The University of Notre Dame has jumpstarted the efforts of religiously affiliated nonprofits to get the Roberts Court to weigh in on the accommodation to the birth control benefit.
Recent findings directly contradict the charge often made by anti-choice politicians that pushing through abortion restrictions is based on an overarching desire to protect the health and safety of women.
On Tuesday, the California Catholic Conference filed a civil rights complaint with the Department of Health and Human Services over its state’s abortion insurance policy.
As we acknowledge the passage of Hyde 38 years ago this month, it is important to look at how the amendment helped to usher in a wave of anti-choice legislation that has the most detrimental impacts on poor communities of color—especially in states like Mississippi.
In order to guide our activist priorities, we must envision what our long-term goal of a world without abortion stigma would ultimately look like.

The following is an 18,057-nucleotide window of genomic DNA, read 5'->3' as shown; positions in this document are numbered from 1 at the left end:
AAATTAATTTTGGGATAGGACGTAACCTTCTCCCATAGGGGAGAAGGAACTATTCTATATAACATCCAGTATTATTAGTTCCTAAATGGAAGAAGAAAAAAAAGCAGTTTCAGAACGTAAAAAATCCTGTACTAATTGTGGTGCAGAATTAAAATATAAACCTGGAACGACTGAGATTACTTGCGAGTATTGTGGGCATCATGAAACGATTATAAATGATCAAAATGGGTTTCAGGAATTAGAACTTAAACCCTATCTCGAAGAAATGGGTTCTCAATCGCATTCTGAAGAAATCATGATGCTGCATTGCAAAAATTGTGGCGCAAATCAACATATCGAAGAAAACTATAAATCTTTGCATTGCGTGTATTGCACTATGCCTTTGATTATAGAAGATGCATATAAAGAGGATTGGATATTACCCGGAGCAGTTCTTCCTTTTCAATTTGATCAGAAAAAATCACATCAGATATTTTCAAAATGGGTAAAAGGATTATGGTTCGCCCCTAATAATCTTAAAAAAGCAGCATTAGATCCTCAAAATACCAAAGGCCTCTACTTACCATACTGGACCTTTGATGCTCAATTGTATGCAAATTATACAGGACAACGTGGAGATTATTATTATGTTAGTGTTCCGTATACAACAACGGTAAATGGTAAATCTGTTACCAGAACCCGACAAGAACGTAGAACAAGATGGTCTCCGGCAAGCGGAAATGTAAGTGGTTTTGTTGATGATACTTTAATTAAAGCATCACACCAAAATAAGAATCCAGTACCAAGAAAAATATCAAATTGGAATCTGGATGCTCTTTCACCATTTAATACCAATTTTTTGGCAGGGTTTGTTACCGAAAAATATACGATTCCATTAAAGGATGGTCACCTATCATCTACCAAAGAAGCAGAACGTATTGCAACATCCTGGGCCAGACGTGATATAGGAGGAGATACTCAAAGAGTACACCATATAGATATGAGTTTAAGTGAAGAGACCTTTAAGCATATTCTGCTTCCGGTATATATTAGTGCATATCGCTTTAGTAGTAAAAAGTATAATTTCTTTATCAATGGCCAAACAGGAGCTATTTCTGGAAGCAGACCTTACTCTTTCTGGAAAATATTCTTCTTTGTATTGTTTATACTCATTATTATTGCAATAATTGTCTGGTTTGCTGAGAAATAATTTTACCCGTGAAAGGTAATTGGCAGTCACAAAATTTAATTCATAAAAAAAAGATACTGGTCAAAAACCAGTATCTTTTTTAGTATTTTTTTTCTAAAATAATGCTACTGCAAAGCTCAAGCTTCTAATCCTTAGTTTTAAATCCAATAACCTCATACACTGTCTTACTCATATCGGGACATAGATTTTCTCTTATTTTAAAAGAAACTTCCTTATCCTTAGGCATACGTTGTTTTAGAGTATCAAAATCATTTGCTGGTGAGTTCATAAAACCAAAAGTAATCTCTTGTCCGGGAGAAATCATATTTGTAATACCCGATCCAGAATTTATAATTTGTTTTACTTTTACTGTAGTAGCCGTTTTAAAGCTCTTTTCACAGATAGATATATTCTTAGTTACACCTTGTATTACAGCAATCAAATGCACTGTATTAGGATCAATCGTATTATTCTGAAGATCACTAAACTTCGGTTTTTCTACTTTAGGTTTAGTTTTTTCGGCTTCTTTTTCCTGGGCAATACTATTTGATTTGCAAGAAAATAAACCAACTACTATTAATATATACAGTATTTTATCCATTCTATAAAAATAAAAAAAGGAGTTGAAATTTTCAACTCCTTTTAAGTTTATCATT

“We’re working to give women the opportunity to have the birth they want or the abortion they need,” said Katharine Morrison, who has owned Buffalo Womenservices since 2005.
Rep. Jackie Speier (D-CA) sent letters to the CEOs of CVS Health and Walgreens this month calling for them to correct a coding error that led to the illegal charges, and to provide remedies to women who had been unjustly charged.
Monica Wehby, an Oregon Republican candidate for U.S. Senate, has been caught in plagiarism scandal, putting her campaign on the defensive.
Priests for Life told the D.C. Circuit Court of Appeals that the Obama administration’s latest efforts to accommodate religious objections to the birth control benefit fell short.
Republicans are never going to successfully repeal health-care reform, so instead they hope to use the courts to gut the most popular and important provisions and render the law a political liability for Democrats.